Grand Haven sends support for Lake Mich. car ferry

The SS Badger is under orders from the U.S. Environmental Protection Agency to stop dumping waste ash into the lake, and Grand Haven officials are hoping to add some muscle to the ferry's fight to stay in operation. "I think that it is a treasure and we should do what we can to support it,' Grand Haven City Councilman Bob Monetza said.
Alex Doty
Mar 15, 2012


The ferry releases more than 500 tons of coal ash from May to October, and operators say there’s no quick fix.

If the standoff between the EPA and the ferry line isn’t resolved, the Badger could be grounded.

“This is very important to Ludington and that whole area, and West Michigan,” Monetza said.

The Badger employs about 200 people during the boating season.

“They need something to survive,” Grand Haven Councilman Mike Fritz said of the Ludington community.

To help prevent a shutdown, the Grand Haven council recently lent its support to the Ludington community in the form of a letter. City officials wrote the EPA to support the effort to keep the Badger in operation via a short-term extension of its EPA operating permit while ash alternatives are considered.

“I have no idea what their plans are, but we need to give them that chance to survive,” Fritz said.

Ludington City Manager John Shay said he was happy Grand Haven stepped up to the plate to offer support.

Shay said the Badger has a $21 million economic impact to the Ludington community.

“This is a very, very important issue to us and we are hoping the EPA will provide an extension,” Shay said.

The Badger entered service in 1953. Most of the boats met a sad ending in scrapyards by the late 1980s. The Badger survived when an entrepreneur refurbished it for leisure travel.

Environmentalists say the contaminants add up over time. And supporters of a rival company say the Badger shouldn’t expect special treatment. 

“They’re putting almost 8,000 pounds of ash a day into Lake Michigan,” said Steve Warmington, mayor of Muskegon, a city 60 miles south where a diesel-powered ferryboat called the Lake Express is based.  “There’s no way in the world you can convince me that’s good for the lake.”

To read more of this story, see today’s print or e-edition of the Grand Haven Tribune.

The Associated Press contributed to this report.



I love the Badger, but if our community feels that it is important to support it, I would rather see it come with donated dollars for a conversion than for the continuation of damage to our lake and environment.




Lake Michigan contains 1,300,000,000,000,000 gallons of water. We filter our fish tanks with charcoal. We filter water with charcoal. I think this is more than likely the EPA trying to bust the ferry in the chops. Perhaps the government is not getting a large enough piece of the pie? Is it better to have all those cars they haul across the lake drive and release the fumes into the air? Just food for thought.. and this is only my opinion, but I do not see the ferry as doing harm to our lake.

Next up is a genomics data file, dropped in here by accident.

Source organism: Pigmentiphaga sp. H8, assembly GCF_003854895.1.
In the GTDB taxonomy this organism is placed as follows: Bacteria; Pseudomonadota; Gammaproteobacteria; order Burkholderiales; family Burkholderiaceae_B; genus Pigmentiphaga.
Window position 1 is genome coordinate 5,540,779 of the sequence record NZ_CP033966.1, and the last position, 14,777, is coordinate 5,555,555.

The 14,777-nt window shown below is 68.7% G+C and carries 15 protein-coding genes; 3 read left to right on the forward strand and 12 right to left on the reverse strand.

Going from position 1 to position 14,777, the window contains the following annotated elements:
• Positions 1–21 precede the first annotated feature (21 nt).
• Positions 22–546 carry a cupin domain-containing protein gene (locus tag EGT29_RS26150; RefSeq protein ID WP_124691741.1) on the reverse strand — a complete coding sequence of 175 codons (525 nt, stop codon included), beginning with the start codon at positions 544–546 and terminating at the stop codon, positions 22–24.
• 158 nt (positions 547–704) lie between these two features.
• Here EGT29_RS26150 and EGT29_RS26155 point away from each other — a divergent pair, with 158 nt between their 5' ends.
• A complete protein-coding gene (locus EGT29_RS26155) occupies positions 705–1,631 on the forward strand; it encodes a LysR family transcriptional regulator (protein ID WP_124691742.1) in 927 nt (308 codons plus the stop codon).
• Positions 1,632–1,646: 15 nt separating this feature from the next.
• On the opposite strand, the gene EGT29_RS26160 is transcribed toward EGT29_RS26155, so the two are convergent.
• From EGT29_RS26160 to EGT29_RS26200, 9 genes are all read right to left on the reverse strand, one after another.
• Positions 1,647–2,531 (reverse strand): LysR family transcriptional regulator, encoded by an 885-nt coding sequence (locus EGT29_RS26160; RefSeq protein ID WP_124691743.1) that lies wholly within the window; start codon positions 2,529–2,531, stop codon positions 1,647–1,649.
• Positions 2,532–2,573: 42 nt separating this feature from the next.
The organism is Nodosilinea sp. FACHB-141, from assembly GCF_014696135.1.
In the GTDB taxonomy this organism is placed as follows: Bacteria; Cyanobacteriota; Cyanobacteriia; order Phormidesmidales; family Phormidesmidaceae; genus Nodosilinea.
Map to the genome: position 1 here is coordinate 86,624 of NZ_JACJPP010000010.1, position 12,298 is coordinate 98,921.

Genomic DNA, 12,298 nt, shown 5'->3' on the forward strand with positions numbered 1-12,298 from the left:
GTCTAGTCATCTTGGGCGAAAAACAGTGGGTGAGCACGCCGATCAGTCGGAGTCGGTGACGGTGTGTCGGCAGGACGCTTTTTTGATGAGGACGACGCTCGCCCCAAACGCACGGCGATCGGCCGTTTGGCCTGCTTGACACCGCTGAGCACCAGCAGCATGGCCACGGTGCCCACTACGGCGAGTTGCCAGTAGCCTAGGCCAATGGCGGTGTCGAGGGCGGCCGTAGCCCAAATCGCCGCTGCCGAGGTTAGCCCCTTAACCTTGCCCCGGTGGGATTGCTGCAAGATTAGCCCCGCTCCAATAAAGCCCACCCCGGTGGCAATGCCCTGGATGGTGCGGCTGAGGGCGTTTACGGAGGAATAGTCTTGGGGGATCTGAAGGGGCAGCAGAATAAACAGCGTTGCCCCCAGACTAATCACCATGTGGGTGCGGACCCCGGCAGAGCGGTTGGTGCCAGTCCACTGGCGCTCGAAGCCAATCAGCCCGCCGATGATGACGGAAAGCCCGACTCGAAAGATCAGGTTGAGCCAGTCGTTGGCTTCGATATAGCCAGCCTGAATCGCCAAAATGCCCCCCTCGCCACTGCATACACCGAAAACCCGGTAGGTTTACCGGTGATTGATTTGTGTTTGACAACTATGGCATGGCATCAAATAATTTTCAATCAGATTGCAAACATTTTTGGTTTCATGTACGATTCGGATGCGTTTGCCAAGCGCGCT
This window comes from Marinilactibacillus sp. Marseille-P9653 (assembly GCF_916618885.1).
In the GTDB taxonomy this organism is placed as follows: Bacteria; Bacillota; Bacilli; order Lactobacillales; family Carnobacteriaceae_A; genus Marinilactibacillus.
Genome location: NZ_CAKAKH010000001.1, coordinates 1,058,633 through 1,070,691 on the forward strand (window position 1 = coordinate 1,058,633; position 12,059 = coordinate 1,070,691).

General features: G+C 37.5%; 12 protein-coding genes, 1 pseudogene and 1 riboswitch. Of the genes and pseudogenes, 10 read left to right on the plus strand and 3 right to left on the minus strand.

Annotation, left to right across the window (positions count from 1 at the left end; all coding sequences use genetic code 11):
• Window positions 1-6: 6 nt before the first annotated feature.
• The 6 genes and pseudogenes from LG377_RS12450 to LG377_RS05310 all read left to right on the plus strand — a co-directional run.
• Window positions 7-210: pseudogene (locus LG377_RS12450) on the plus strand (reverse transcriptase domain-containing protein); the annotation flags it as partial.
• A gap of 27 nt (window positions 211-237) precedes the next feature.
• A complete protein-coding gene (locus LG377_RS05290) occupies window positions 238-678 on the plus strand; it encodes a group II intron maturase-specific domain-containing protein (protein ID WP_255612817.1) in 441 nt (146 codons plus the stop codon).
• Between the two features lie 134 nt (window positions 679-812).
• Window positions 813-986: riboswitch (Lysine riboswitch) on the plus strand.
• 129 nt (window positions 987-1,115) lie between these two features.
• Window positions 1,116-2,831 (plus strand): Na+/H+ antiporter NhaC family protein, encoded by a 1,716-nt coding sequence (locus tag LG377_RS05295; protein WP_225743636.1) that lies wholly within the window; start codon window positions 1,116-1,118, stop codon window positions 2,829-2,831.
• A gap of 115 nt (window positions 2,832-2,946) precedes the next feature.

Charcoal is Carbon. Coal Ash contains arsenic, barium, beryllium, boron, cadmium, chromium, thallium, selenium, molybdenum and mercury. If this dumping had been going on for just a few years from 1 boat, it wouldn't be a problem and I'd agree with you. Unfortunately, we've been dumping coal ash into the Great Lakes watershed for over 100 years from every boat, train, and power plant located in and around our Great lake. If you were to hop on board the GVSU research vessel Angus, and take a sample of the soil at the mouth of the Grand River here in Grand Haven, you would find that there is a layer of mercury and arsenic that is about 9-13 inches thick. That stuff doesn't go away over night, and is just a small example of what is already in our lake. So, any more dumping of coal ash is BAD. Besides, the owners of the Ferry have had over 3 years to prepare and comply with the new EPA regulations, so it shouldn't come as a surprise.


1998: LMC owner Bob Manglitz discusses the options and costs to convert the SS Badger from coal burning. $5-7 million will convert the ship to either oil burning or diesel engines. Why are they still talking about this 14 years later? The only answer can be corporate greed. Obviously there are more profits in coal ash dumping.


newsblogger has a great point. The pollution from the cars going all the way around is probably, at best, only comparable to the pollution from the ferry.

I would rather see them give them a realistic time frame to make the switch. They need time to raise the money for the conversion to avoid disruption or an end to their service. They don't deserve permanent special treatment, but the Lake Express (one of the larger voices against the Badger) did receive government backed loans when they started up.

Have the Badger propose a plan, complete with a timeline and investors, and make them stick to it. Give them only the necessary time needed and not a day more. They'll find a way. But don't shut them down right when our state's economy is struggling to stay afloat.


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